“My nephew grew up hearing stories about what life was like during martial law — the arrests, the sudden disappearances of civilians, the tortures. It wasn’t surprising that he was upset. It’s impossible to reconcile the idea of Marcos being an ideal leader with the reality of what he had done to the Filipino people and their human rights when he was in power ,” he said.

The morning after, he went to his nephew’s school and spoke to the teacher.

“I told her, ‘You have a right to your own opinion and your own biases, but you have no right to rewrite history,'” he said.
Martial law was declared in 1972, Fr. Dizon was ordained in 1973. On September 21, 1972, he was in Taytay, Rizal with other seminarians, when he turned on the radio, there were no broadcasts but Christmas songs were playing. Soon enough, however, reports started coming in of people being arrested by the Metrocom (the precursor of the Philippine National Police) without warrants or formal charges.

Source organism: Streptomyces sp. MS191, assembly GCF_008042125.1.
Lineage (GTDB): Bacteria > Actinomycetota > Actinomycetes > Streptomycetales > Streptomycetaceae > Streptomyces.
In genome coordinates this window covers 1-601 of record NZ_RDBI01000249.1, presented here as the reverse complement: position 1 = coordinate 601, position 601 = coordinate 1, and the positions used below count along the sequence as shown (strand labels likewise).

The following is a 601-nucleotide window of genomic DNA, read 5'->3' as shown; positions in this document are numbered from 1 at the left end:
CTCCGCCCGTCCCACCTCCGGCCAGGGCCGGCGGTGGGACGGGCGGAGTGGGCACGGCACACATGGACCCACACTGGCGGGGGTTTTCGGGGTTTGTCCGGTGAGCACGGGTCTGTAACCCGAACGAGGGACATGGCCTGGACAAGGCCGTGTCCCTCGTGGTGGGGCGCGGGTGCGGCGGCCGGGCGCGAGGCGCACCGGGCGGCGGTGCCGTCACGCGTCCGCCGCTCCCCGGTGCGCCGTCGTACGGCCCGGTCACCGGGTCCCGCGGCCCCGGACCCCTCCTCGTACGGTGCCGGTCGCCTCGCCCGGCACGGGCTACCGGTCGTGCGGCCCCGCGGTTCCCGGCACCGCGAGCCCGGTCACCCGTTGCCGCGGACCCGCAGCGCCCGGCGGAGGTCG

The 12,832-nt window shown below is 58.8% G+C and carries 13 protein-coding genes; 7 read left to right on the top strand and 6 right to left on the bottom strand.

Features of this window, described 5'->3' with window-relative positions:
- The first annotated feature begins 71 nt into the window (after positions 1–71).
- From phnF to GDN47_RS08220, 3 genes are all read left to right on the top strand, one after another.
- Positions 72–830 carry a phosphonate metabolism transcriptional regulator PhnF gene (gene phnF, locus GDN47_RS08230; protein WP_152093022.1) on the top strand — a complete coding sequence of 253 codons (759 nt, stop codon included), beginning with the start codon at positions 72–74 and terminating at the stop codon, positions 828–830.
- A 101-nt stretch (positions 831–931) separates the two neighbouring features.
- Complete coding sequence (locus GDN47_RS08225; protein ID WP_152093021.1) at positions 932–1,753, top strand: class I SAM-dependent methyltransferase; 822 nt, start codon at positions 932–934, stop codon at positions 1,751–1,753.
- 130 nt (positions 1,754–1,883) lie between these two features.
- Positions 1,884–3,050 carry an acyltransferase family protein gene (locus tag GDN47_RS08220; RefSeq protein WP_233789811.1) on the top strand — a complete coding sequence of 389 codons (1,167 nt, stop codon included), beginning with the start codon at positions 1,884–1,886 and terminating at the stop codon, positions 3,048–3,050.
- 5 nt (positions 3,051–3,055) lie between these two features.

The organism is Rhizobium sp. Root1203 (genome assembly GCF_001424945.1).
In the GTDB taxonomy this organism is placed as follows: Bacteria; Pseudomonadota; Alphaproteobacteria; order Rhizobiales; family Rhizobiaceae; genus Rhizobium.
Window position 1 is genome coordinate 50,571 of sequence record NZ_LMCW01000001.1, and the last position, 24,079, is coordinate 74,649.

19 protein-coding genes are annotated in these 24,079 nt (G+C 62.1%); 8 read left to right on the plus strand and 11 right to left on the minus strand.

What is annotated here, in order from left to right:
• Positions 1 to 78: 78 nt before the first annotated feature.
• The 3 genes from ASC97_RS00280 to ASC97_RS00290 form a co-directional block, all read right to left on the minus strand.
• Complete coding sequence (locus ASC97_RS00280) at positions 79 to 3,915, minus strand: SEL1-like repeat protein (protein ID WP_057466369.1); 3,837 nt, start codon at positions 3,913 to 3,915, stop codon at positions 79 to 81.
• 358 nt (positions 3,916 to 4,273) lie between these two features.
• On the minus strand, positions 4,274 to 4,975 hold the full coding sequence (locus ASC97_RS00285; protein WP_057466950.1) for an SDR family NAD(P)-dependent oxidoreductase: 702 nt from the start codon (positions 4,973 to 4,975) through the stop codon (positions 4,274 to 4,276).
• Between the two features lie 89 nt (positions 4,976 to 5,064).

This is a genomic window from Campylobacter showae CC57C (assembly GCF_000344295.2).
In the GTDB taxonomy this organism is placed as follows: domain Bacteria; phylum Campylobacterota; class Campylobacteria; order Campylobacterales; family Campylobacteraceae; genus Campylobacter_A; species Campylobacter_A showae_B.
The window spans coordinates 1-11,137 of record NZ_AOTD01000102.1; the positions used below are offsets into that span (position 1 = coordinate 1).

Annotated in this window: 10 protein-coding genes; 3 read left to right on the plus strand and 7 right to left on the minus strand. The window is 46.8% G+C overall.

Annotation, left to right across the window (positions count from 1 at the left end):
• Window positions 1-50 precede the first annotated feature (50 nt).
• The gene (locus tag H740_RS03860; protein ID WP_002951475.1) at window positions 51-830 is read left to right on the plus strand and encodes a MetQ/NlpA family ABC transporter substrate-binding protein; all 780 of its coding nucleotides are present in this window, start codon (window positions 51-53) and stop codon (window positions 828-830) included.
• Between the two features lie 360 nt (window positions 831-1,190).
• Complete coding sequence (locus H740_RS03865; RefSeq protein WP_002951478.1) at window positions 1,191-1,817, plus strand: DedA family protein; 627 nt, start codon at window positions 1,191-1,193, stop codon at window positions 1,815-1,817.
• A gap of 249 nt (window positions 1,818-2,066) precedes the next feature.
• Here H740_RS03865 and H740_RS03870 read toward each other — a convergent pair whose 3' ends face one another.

“As an individual and as a priest, I am glad of this because I learned so much about what it really means to serve,” he said.

By 1978 he was joining activities led by the religious sector to help
workers as they held strikes against unfair labor practices and against the brutal human rights abuses of the Marcos government. In 1984, he was arrested.

“Martial law and the oppression and abuses that took place in its name should never be allowed to happen again,” he said. “The Filipino youth should learn about how older generations of Filipinos and activists struggled against martial law because it will help them resist any and all attempts of those currently in power to curtail civil liberties and democratic rights.”